In 2 Cor 11:1‑4, Paul views the ekklesia in Corinth as the betrothed bride of Christ. He is the best man of the bridegroom, Christ. In drawing them to faith, he has arranged the betrothal, the legal equivalent of marriage, and he looks toward the Second Coming of Christ as the moment when he’d be privileged to present the Corinthian believers to Christ as his bride: “I am jealous for you with a godly jealousy. I promised you to one husband, to Christ, so that I might present you as a pure virgin to him.” In the time between the betrothal and the marriage-presentation, he worries that they may become adulterous to others and “be led astray from your sincere and pure devotion to Christ.” This certainly brings back the vivid pictures of the same image in the OT.

The metaphor wants to show “the need for devotion to Christ” and the vehicle, the marriage imagery, is used to accentuate the betrothal as a time of risk. The same metaphor also points out that all workers in Christ’s Church (but especially the ministers and elders) are to be jealous for Christ’s bride to present Her as faithful (not adulterous) to the bridegroom.

Paul uses the metaphor more idealistically in Eph 5:21‑33, where he modifies it, as part of an exhortation to husbands in the household code, with a distinctly Christological focus. A number of elements and roles of wedding ceremony are taken up in Christ. He is not just the groom, but He is also the bride price (He “gave himself up for her”), the one who administers the bridal bath (“to make her holy, cleansing her by the washing with water through the word”), and the one who presents the bride (to Himself!). All of these are very radical usages of the ancient wedding practice but the stretching of the metaphor serves only to emphasise the importance of Christ for the Church. The passage underlines the past and present cares of the bridegroom toward the bride but it also holds an important element of eschatological expectation in the future “presentation”.

The identity of the Church through the metaphors of family and betrothed says much about the doctrine of the church (ecclesiology). None of the previous discussed images or metaphors (community, body, army, court, plant/field) can compete with it: it offers such an accessible and intimate portrait of relationships among fellow believers and the relationship between the Church and its Lord. With such accessibility and intimacy, it presents important warnings about the present but also offers great hope for the future in its portrait of Jesus Christ as the Bridegroom returning to lay claim to His bride.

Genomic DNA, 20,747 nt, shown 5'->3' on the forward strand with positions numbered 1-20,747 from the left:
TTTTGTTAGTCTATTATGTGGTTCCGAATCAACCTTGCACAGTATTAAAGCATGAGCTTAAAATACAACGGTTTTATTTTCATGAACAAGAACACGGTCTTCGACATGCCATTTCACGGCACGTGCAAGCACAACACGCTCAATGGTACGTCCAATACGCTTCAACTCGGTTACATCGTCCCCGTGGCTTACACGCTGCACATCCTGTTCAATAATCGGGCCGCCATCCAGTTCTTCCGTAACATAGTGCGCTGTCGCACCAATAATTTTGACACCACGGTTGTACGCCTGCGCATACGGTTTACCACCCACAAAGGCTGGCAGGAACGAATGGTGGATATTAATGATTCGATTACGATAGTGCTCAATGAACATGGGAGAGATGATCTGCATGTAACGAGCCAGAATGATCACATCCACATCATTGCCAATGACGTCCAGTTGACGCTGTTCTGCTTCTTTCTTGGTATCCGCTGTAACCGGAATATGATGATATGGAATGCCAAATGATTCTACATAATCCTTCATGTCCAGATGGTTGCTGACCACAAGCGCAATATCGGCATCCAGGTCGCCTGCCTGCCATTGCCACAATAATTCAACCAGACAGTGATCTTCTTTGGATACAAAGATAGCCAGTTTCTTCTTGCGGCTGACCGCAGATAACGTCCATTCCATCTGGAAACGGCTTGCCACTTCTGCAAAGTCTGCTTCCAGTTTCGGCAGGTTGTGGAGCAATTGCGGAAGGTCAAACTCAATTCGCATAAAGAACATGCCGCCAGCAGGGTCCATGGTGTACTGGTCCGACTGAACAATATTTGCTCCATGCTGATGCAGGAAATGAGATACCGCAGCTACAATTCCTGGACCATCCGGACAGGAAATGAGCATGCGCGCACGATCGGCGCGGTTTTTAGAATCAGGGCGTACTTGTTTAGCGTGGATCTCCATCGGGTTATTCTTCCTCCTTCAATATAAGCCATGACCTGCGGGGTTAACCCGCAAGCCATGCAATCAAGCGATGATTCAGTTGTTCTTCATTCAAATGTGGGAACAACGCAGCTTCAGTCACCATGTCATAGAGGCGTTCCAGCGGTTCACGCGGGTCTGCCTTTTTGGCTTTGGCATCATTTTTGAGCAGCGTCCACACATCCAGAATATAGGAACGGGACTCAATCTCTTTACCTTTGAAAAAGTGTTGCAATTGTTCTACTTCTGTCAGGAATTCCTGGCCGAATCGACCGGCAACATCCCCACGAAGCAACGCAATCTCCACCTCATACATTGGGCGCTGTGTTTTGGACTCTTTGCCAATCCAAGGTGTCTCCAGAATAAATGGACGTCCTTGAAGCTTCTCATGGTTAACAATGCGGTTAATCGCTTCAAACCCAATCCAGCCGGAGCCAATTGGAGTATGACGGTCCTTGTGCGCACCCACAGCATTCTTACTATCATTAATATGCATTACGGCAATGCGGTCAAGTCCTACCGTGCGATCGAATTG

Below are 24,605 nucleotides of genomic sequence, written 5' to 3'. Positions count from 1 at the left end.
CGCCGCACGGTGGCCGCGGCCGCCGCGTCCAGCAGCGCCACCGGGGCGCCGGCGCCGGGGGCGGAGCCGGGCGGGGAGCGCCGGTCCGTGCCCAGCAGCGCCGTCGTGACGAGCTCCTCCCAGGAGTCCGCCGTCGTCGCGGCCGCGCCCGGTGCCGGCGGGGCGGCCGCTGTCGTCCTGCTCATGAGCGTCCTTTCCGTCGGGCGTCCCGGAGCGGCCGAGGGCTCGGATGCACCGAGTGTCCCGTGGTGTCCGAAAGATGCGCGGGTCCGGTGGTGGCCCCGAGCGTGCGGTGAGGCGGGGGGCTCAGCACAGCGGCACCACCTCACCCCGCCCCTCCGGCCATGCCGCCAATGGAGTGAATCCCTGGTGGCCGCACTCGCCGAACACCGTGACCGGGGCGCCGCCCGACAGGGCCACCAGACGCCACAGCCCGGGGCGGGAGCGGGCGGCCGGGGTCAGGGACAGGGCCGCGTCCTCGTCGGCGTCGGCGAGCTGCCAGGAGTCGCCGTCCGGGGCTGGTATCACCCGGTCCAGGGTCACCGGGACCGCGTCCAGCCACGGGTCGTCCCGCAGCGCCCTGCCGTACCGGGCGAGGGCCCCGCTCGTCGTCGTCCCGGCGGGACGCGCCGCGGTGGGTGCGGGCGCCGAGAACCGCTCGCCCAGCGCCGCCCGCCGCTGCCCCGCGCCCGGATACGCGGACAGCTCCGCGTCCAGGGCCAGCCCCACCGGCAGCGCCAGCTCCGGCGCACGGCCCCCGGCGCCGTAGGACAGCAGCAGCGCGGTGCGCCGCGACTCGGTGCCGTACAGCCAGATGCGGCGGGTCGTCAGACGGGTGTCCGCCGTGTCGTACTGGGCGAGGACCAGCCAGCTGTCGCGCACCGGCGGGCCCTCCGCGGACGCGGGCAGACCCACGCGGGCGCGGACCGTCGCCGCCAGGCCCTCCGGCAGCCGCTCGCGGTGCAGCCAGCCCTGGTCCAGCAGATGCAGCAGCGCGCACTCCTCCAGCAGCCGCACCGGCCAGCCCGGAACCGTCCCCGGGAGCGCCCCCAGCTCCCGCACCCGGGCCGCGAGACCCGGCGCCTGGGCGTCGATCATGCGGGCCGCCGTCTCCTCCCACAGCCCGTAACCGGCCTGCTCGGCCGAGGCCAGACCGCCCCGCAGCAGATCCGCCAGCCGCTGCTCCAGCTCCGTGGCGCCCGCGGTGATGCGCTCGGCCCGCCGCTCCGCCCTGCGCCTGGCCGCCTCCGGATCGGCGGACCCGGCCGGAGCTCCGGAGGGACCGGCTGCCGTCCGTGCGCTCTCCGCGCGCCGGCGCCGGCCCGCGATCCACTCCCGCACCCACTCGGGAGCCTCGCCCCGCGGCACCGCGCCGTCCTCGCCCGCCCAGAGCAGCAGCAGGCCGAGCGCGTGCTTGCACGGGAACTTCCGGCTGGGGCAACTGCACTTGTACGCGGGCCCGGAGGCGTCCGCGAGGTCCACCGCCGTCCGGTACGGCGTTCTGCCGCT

It also challenges our understanding of the church’s mission. Christianity was and grew because it was a great fraternity. The name “brother” vividly expressed the real fact that a Christian would find wherever he went, in the community of his fellow-Christians, a welcome and hospitality. Are we true brothers and sisters?

Although much more can be said about the Church, I believe we have covered most of the main Biblical facets of it. May I challenge you?

  • Seek the Scriptures for your understanding of any subject, particularly the church — do not rely on other sources that may mislead.
  • Make sure that you are part of the community of Christ, a structured body that physically meets to worship.
  • Be really part of that body, fulfilling your function, always looking to Christ as the head.
  • Be willing to be pulled back in by the discipline of the court of the Church.
  • Keep growing, implanted in Christ the vine, to bear much fruit.
  • Be part of God’s temple, be a living stone; be a builder too!
  • Live as a family with God as Father and be prepared as the bride of no other than Christ Himself.

In all things remember: BBB!